“That the Copts had approached Ibn El Aas to ask him to sacrifice a bride isn’t in line with Christian belief which bans all such pagan customs. How many Egyptians were found mummified after Christianity spread in Egypt? None,” he argued.

    Observing the details of the account, El Shammaa notes the contradiction between the fact that the Copts had explained to Ibn El Aas that each year Egyptians sacrifice a slave and the fact that this slave is taken by force from her parents and thrown into the Nile at a specific location in the river.

    “Since when do slaves have parents?” he asks. “The Nile location referred to is none other than the Island of Phaela, the only Coptic site on the Nile with a church and the closest point to the Nile’s First Cataract, which made the island ideal for measuring the water level.

    “With a Coptic church on it, the island could not have been a scene for such a sacrifice because Christians shunned all pagan practices. The Caliph Omar Ibn El Khattab responding by asking Al Mokawkas to throw the letter as a gift to Nile also contradicts the behavior of a conservative Muslim ruler.

    “Besides it’s illogical for the Nile to rise to 16 cubits overnight. The process takes a much longer time.”

    According to El Shammaa, there isn’t a morsel of evidence in ancient Egyptian records to suggest that people sacrificed a virgin.

    Pling, the Greek historian, explained that the ancient Egyptians offered crocodiles wrapped in colorful attire to the Nile.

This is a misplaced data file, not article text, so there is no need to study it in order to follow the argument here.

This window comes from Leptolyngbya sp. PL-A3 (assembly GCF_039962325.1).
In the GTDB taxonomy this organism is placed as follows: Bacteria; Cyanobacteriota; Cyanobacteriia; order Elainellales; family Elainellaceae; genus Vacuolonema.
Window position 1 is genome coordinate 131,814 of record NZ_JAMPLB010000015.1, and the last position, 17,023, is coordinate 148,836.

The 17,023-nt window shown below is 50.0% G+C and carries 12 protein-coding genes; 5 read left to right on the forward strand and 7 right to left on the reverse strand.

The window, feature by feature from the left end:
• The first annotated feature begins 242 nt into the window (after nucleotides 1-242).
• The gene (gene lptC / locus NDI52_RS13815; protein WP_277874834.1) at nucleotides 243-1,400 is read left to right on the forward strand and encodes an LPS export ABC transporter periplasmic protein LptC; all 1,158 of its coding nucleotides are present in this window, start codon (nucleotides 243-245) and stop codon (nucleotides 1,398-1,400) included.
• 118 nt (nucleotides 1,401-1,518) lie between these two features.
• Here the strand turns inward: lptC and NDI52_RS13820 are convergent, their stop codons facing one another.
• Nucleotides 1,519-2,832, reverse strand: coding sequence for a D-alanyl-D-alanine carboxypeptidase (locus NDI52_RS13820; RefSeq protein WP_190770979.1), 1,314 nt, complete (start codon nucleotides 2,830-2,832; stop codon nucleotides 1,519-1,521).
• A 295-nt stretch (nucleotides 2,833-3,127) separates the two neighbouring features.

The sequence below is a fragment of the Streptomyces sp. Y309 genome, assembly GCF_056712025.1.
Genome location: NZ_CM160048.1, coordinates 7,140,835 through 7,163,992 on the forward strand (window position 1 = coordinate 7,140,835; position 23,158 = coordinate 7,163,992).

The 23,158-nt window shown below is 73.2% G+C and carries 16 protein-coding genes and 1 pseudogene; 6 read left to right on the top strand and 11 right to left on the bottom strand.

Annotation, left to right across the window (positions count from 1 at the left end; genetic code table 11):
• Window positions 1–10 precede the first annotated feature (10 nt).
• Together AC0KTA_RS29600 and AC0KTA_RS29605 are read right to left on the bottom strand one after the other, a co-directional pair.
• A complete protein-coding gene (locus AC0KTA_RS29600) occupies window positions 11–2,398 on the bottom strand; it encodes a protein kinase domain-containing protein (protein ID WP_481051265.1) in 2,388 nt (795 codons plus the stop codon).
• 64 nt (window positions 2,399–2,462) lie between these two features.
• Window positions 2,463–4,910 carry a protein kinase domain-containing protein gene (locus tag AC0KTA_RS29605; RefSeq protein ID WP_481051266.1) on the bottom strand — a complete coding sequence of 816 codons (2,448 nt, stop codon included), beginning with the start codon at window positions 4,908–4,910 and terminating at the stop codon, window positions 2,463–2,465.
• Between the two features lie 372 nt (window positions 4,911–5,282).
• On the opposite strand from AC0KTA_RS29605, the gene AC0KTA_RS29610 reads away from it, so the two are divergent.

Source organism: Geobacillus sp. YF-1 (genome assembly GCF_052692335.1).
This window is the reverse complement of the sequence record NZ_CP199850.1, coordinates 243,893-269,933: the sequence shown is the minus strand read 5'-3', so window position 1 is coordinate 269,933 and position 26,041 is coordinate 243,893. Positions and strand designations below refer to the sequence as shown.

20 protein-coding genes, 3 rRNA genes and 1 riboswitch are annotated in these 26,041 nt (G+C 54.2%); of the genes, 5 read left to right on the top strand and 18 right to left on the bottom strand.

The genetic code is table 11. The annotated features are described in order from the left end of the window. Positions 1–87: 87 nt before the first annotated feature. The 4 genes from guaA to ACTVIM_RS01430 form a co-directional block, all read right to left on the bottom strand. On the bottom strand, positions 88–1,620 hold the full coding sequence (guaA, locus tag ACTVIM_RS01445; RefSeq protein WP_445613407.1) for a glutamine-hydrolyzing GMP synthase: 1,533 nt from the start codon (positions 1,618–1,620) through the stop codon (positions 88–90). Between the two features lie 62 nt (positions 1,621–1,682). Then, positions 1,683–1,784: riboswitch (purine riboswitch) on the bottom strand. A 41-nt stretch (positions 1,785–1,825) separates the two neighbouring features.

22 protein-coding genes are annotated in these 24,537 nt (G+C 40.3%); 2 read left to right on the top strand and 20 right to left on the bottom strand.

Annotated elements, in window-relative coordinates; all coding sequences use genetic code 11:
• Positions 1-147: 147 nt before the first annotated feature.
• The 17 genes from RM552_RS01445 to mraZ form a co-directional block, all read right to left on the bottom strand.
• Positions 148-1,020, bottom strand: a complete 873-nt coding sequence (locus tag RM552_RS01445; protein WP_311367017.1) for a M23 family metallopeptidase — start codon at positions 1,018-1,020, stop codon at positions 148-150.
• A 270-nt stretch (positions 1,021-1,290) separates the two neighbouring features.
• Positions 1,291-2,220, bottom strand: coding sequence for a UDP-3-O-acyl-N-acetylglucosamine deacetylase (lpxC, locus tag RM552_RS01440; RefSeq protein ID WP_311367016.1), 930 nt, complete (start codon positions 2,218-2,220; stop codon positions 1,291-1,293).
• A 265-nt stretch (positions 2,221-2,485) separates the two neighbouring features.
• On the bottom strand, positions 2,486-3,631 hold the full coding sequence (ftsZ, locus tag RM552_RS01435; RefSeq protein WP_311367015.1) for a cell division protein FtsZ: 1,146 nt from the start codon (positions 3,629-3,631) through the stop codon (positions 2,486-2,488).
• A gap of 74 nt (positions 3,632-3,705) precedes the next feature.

A papyrus known by the name of ‘Anastasia’ embodied the holy songs that were chanted to the Nile prior to the flooding, says Al Shammaa.

    It said: “Blessed flooding, to you we offer sacrifices like buffalo, oxen and birds, to you we offer the gazelles that were hunted at the mountainside, for you we set fires and burn incense.”

    “There is no mention whatsoever of a virgin or any human sacrifice, which should encourage research on where that myth began,” he continued.

    The myth, however, has its sources, he explained.

    The first is the Greek historian Plutarch who first invented it. Repeated by many Greeks, it told the story of a king known as Egyptos who offered his daughter as a sacrifice to the Nile to avoid the gods’ wrath.

    After he did that he committed suicide by throwing himself in after her. Since then, Plutarch said, the Egyptians began to sacrifice a virgin every year.

    El Shammaa says that there was no Egyptian king called Egyptos, adding that this is a mythical character with no basis in reality.

    There is also evidence that the tourists who came to Egypt in the 17th and 18th centuries witnessed celebrations during the flooding of the Nile where a clay bride was offered to the river.

    When they inquired about it, they were told that Egyptians had replaced the real virgin with a clay model.

    “The myth must have spread this way to attract tourists,” says El Shammaa.

    http://www.dailystaregypt.com/article.aspx?ArticleID=16863